ACLU appeals decision forcing Gloucester County transgender student to use separate but equal restroom
The fight for one rural Virginia transgender student has hit its next benchmark on the way to the Supreme Court with an appeal filed by the ACLU aiming to overturn a lower judges ruling which forced him to use the girls restroom, or a separate, segregated restroom in his public school.
School has been in session in rural Gloucester County for about 2 months and Gavin Grimm, 16, said in a release that his fight for equal treatment has made the already uncomfortable experience of high school even worse.
“I’m still dealing with the day-to-day humiliation of being singled out from other students,” said Grimm. “Even though this has been a long battle, I’m pushing forward because all transgender students in Virginia deserve to live fully as who they are.”
Grimm’s fight started last year when the local school board enacted a policy which required students to use restrooms aligned with their birth gender. Grimm is receiving treatment for severe gender dysphoria which his doctors say require him to socially transition in all aspects of his life, including things like using the boy’s bathroom.
The ACLU filed a law suit against the Gloucester County School Board and it went to Norfolk District Court in September. U.S. District Judge Robert Doumar heard the case and later ruled against Grimm and denied an injunction requesting the student be allowed to use the restroom he identifies with.
“We hope and expect that the Fourth Circuit will reverse the lower court’s ruling and reaffirm that Title IX and the Constitution protect transgender students from being singled out for different treatment simply because of who they are,” said Joshua Block, senior staff attorney in the ACLU’s Lesbian, Gay, Bisexual, and Transgender Project. The Department of Justice filed a brief supporting Grimm based on Title IX earlier this year. Judge Doumar, however, refused to hear from the DOJ representative in the courtroom during the September hearing.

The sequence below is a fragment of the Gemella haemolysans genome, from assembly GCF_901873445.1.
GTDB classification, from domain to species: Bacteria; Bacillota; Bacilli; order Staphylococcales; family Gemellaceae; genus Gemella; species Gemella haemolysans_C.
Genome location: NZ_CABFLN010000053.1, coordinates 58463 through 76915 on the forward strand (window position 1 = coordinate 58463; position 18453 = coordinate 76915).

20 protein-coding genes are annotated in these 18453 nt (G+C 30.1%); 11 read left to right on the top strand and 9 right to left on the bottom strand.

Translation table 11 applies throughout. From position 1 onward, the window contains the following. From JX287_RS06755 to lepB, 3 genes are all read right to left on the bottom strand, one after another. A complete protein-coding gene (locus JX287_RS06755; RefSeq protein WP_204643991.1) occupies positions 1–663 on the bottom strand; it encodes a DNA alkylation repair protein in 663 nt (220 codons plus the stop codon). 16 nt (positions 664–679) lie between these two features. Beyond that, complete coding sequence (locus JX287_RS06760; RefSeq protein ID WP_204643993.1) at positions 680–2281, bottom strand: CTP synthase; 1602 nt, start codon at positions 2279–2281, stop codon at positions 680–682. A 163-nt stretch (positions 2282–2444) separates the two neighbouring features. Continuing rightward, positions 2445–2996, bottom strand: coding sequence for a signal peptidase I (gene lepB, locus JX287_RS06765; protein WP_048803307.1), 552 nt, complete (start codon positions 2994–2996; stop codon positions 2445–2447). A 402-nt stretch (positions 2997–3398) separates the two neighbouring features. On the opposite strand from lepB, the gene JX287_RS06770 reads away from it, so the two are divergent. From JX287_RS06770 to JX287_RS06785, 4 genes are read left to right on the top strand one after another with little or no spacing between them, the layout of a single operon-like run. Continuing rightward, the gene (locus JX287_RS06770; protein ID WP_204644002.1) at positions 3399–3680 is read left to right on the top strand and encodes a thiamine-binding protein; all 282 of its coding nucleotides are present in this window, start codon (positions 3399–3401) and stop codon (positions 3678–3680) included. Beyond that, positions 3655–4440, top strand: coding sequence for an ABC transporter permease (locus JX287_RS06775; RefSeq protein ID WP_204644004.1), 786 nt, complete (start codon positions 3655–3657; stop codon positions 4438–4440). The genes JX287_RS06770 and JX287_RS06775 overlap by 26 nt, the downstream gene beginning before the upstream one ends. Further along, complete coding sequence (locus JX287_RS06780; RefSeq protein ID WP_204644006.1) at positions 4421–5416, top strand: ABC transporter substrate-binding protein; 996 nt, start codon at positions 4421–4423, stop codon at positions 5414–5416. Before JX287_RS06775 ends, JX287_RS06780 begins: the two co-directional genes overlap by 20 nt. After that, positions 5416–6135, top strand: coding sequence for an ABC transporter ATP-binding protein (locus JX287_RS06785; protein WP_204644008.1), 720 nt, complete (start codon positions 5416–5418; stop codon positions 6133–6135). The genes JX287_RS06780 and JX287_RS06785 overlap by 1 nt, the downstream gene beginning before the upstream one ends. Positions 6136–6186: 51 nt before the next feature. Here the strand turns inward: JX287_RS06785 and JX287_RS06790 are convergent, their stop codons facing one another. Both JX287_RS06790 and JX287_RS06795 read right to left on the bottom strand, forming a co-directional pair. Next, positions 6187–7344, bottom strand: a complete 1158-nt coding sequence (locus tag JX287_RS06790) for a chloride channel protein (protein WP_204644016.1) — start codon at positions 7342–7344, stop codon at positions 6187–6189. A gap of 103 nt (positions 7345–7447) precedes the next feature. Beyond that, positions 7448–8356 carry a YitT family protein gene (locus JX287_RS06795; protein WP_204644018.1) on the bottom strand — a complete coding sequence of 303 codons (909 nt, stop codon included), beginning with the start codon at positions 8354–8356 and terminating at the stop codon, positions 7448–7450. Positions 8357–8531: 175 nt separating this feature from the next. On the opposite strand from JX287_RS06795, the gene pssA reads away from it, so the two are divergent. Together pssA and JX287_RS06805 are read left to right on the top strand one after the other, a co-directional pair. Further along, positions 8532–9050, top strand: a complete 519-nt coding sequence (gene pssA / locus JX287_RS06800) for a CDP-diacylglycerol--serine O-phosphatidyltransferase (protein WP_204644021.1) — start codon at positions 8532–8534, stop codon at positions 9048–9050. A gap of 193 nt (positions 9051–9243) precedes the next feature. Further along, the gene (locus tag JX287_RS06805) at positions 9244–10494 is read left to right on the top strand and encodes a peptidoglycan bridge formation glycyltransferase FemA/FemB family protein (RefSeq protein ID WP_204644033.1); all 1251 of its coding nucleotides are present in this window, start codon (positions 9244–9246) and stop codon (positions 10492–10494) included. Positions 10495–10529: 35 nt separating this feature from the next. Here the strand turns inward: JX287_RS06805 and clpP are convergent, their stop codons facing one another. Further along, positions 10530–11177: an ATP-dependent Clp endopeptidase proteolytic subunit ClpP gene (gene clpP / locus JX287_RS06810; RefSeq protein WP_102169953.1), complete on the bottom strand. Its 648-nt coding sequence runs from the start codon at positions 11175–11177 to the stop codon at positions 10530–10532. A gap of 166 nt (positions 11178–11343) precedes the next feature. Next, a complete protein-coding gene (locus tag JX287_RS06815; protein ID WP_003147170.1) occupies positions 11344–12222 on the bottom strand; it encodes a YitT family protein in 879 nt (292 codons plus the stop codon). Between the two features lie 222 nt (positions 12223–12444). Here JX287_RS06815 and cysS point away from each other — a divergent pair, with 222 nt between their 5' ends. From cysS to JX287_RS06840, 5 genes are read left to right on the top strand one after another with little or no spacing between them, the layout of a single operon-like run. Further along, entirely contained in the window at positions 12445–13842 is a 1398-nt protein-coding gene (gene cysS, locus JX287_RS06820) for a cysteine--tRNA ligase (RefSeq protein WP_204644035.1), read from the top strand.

“School officials must treat all students equally and may not demean and stigmatize transgender students by relegating them to separate restrooms from their peers,” Block said.
The ACLU filed a notice of appeal back in September, however the actual brief was filed yesterday. Rebecca Glennburg, one of the Virginia ACLU lawyers fighting for Grimm, said the case is expected to get an oral argument hearing, probably early next year, with a ruling in late spring.
The Gloucester County student who hopes to make bathroom access a non-issue for trans kids around the nation is among the Richmond Times-Dispatches’ year-end ‘Faces of 2016′ series. Grimm, who started a legal challenge agianst his local school districts bathroom policy which would force the transgender male to use female restrooms, has made headlines throughout [...]December 27, 2016
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